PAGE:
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Kyrsten Sinema’s online re-election campaign is in full swing
Arizona’s Independent Senator hasn’t publicly announced her re-election bid, but several digital moves suggest she’s already running
Publicly and in the press, Kyrsten Sinema is playing coy about whether or not she’s running for re-election. Online, however, her re-election campaign is kicking into gear. Sinema’s campaign has made digital moves signaling its intent to wage a tough battle for re-election.
Most notably, Sinema for Arizona has spent over $100,000 on digital ads in 2023 targeting Arizona voters on Facebook and Instagram. In the last month, her team has outspent their likely Democratic opponent, Ruben Gallego, by a solid margin, as well as the campaigns of incumbent Senators in other contentious states, like Jon Tester, Sherrod Brown, and Tammy Baldwin.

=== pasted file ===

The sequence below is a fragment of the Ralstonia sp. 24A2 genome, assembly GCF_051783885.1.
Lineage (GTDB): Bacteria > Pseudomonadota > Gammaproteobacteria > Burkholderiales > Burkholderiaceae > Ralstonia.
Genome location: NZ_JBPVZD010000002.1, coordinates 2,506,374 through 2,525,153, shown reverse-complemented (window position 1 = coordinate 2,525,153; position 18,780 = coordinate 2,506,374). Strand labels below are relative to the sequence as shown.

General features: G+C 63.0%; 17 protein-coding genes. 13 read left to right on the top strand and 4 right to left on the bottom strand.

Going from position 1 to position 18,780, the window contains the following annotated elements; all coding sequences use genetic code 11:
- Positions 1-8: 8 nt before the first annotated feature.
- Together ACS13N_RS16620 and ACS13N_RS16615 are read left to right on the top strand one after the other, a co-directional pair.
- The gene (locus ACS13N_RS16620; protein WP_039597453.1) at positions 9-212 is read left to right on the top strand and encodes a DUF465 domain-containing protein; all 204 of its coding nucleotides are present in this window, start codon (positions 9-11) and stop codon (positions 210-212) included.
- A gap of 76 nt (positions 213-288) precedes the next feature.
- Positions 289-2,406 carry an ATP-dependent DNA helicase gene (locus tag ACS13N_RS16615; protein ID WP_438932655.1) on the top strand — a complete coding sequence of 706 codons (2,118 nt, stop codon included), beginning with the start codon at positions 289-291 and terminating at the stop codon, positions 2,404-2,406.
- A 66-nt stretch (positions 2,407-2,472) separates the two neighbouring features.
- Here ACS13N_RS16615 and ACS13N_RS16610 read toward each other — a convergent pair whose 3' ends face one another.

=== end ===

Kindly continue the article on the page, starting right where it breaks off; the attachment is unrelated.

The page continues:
On Facebook, Sinema’s ads overwhelmingly target Arizonans - making her campaign the second highest political advertiser on the platform in the state in the past 90 days, after a climate advocacy group. Her most recent ads have focused on two themes that seem to be poll-tested for a general election audience: (1) fentanyl and border security, and (2) lowering healthcare costs & insulin prices.
In late January, her team created a new Facebook page called “The Arizona Recap” to run “boosted news” ads promoting coverage that is favorable to Sinema. This type of persuasion-focused ad strategy is generally uncommon this early in the cycle.
Sinema’s online campaign presence also made waves in March, when the primary donation page on her website was changed from Democratic processor ActBlue to Anedot, a nonpartisan platform used by some Republicans. Her campaign at the time asserted that they had not been kicked off of the Democratic fundraising platform but did not explain why they chose to make the switch to Anedot - which is regarded by many digital strategists as inferior technology.
The recent spike in ad spending from the Arizona Senator’s campaign seems like a concerted effort to shore up her approval ratings among Arizonans, who view her unfavorably by a wide margin. If her approvals don't increase in the coming weeks, then she still has time to bow out of a competitive campaign and avoid a potentially embarrassing third-place finish next fall.